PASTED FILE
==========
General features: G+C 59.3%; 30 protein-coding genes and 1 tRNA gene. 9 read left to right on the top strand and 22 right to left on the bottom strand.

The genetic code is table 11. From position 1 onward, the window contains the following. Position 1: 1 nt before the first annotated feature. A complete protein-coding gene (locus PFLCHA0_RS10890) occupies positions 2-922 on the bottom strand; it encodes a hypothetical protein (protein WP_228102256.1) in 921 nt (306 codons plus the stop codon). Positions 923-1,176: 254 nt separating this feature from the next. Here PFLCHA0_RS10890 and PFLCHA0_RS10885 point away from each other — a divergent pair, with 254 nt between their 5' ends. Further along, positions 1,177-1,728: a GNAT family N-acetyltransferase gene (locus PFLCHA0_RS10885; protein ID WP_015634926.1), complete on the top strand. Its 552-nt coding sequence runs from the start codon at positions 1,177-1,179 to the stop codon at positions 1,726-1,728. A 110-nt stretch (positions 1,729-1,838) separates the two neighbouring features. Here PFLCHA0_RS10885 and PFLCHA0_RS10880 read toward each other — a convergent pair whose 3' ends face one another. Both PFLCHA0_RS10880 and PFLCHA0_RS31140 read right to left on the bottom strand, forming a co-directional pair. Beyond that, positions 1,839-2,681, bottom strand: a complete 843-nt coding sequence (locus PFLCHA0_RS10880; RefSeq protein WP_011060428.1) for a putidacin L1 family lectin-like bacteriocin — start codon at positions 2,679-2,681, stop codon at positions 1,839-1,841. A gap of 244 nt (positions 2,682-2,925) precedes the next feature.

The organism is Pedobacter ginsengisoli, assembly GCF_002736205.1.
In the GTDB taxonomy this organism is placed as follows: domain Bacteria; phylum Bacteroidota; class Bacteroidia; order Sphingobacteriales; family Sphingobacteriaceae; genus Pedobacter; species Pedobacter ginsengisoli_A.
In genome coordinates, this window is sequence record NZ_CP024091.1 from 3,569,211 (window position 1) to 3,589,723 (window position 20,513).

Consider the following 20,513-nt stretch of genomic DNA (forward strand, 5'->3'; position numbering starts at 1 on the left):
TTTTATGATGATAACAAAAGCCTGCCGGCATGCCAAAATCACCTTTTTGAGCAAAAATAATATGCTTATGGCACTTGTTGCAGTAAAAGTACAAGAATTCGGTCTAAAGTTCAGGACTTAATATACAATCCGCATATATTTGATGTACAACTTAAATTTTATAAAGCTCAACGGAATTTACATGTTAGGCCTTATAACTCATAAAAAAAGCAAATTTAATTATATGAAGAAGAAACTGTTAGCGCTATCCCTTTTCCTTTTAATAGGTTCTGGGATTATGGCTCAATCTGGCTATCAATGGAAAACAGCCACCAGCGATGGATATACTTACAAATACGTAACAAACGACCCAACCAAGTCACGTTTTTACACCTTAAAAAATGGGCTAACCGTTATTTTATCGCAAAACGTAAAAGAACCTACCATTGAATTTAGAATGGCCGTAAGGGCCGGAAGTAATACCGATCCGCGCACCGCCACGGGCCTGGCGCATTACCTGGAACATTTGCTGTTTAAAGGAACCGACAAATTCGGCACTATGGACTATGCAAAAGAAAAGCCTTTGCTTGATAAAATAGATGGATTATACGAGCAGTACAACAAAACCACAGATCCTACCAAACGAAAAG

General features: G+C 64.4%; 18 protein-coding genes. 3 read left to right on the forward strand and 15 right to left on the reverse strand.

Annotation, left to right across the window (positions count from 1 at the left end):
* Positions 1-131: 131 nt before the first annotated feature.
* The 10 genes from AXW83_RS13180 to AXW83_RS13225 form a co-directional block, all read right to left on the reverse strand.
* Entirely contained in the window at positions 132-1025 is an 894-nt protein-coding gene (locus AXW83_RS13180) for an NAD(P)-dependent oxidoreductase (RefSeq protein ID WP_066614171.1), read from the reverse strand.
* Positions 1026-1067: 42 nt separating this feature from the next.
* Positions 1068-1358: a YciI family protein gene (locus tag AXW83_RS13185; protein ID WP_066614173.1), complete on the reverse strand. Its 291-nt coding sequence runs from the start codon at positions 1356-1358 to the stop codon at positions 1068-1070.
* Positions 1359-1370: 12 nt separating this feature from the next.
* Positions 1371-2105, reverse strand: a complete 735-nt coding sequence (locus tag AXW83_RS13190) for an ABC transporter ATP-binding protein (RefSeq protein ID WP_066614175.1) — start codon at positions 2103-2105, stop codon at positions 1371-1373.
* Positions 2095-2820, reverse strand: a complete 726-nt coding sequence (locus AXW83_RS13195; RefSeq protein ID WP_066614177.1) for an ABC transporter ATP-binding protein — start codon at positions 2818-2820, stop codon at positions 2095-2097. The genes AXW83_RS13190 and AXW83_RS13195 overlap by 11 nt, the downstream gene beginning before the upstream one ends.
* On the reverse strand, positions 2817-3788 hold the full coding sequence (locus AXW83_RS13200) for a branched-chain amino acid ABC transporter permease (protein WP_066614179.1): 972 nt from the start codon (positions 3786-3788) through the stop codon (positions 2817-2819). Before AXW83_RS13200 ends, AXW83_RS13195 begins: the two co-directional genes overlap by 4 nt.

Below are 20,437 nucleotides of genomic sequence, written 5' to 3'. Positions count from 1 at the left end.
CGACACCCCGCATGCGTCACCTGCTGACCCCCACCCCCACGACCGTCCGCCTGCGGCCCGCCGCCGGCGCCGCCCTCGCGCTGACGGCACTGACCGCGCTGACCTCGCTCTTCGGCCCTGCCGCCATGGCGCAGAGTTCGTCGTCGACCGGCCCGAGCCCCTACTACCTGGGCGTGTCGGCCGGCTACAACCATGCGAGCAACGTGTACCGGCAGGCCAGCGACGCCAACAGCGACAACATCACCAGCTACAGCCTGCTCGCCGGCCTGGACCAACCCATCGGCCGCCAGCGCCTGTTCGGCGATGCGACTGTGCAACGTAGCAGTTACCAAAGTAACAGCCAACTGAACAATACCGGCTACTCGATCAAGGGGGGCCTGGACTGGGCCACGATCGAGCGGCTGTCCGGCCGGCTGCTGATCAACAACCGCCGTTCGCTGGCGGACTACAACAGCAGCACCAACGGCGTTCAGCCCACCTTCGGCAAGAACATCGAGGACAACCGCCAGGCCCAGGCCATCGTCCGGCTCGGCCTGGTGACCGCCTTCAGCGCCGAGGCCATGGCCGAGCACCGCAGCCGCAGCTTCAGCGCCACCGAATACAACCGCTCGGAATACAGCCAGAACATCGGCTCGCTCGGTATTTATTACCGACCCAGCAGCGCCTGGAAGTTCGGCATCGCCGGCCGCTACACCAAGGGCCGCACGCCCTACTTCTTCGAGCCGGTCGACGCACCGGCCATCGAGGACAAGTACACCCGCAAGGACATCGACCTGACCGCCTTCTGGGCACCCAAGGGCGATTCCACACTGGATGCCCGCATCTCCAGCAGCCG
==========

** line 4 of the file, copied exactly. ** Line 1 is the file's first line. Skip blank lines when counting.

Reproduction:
In the GTDB taxonomy this organism is placed as follows: domain Bacteria; phylum Bacteroidota; class Bacteroidia; order Sphingobacteriales; family Sphingobacteriaceae; genus Pedobacter; species Pedobacter ginsengisoli_A.